Šamorín Gothic church is composed of three naves. The eastern part of the church, an early Gothic holy cave, was constructed in the first half of the thirteenth century. Its outer walls bear traces of the late reconstruction. This, and the supporting pillars, may have been the work of Bratislava's mayor Alexander’s son Karol shortly after 1287. The holy cave was lit by five arched windows. Among these, only three east side windows are original, made in the first half of the 13th century. The two remaining windows on the south side were refurbished in the Gothic style in the 15th century, then in the Baroque style in the 18th century and, finally, enlarged in 1931.
After reconstruction around 1290, the whole church was decorated with painted figures, which were later covered but were revealed again during restoration. There are also paintings of standing Saints, a depiction of Holy Mary's death and Judging Jesus. The north side wing was built/rebuilt later, probably after some kind of a disaster, fire or possibly flood.
The organ case dates from the second half of the 19th century. The wooden gate on the outside of the north hall was made in 1844; the altar was made of red marble in 1904.References:
The Broch of Gurness is an Iron Age broch village. Settlement here began sometime between 500 and 200 BC. At the centre of the settlement is a stone tower or broch, which once probably reached a height of around 10 metres. Its interior is divided into sections by upright slabs. The tower features two skins of drystone walls, with stone-floored galleries in between. These are accessed by steps. Stone ledges suggest that there was once an upper storey with a timber floor. The roof would have been thatched, surrounded by a wall walk linked by stairs to the ground floor. The broch features two hearths and a subterranean stone cistern with steps leading down into it. It is thought to have some religious significance, relating to an Iron Age cult of the underground.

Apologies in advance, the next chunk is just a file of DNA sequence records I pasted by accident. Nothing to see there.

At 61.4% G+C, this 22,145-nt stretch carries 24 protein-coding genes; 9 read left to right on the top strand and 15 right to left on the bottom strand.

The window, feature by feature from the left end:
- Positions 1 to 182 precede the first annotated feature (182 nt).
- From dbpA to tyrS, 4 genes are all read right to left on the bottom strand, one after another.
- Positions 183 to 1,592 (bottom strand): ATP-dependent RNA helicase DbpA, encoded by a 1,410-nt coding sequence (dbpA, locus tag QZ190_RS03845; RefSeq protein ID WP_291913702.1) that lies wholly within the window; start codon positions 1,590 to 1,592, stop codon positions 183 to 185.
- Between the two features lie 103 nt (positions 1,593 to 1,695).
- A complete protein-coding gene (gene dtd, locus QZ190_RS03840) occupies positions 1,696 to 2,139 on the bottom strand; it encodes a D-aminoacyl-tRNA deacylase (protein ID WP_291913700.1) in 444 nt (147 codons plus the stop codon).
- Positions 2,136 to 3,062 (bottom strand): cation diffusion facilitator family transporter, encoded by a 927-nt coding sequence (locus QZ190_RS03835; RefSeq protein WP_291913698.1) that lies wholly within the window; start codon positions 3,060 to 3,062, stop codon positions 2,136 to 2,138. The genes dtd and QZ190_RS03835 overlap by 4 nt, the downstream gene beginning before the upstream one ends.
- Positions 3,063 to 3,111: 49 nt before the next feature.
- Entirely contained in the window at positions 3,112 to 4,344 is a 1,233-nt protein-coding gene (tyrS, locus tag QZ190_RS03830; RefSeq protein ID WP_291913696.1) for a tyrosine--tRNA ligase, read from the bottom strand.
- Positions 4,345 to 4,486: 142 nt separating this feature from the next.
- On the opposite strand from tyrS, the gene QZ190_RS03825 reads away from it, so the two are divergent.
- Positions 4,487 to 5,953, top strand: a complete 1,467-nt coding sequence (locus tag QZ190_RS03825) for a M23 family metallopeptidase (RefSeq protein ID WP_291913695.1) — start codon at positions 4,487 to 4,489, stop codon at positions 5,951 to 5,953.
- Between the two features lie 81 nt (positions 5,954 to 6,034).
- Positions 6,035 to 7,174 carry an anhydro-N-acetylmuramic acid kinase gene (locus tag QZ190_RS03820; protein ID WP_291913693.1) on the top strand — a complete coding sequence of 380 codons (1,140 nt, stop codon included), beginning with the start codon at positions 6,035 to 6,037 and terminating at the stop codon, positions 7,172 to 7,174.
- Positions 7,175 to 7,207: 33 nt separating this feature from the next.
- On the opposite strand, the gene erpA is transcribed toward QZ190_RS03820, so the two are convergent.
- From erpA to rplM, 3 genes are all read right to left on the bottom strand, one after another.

The remains of the central tower are up to 3.6 metres high, and the stone walls are up to 4.1 metres thick. The tower was likely inhabited by the principal family or clan of the area but also served as a last resort for the village in case of an attack.
The broch continued to be inhabited while it began to collapse and the original structures were altered. The cistern was filled in and the interior was repartitioned. The ruin visible today reflects this secondary phase of the broch's use.
The site is surrounded by three ditches cut out of the rock with stone ramparts, encircling an area of around 45 metres diameter. The remains of numerous small stone dwellings with small yards and sheds can be found between the inner ditch and the tower. These were built after the tower, but were a part of the settlement's initial conception. A 'main street' connects the outer entrance to the broch. The settlement is the best-preserved of all broch villages.
Pieces of a Roman amphora dating to before 60 AD were found here, lending weight to the record that a 'King of Orkney' submitted to Emperor Claudius at Colchester in 43 AD.
At some point after 100 AD the broch was abandoned and the ditches filled in. It is thought that settlement at the broch continued into the 5th century AD, the period known as Pictish times. By that time the broch was not used anymore and some of its stones were reused to build smaller dwellings on top of the earlier buildings. Until about the 8th century, the site was just a single farmstead.
In the 9th century, a Norse woman was buried at the site in a stone-lined grave with two bronze brooches and a sickle and knife made from iron. Other finds suggest that Norse men were buried here too.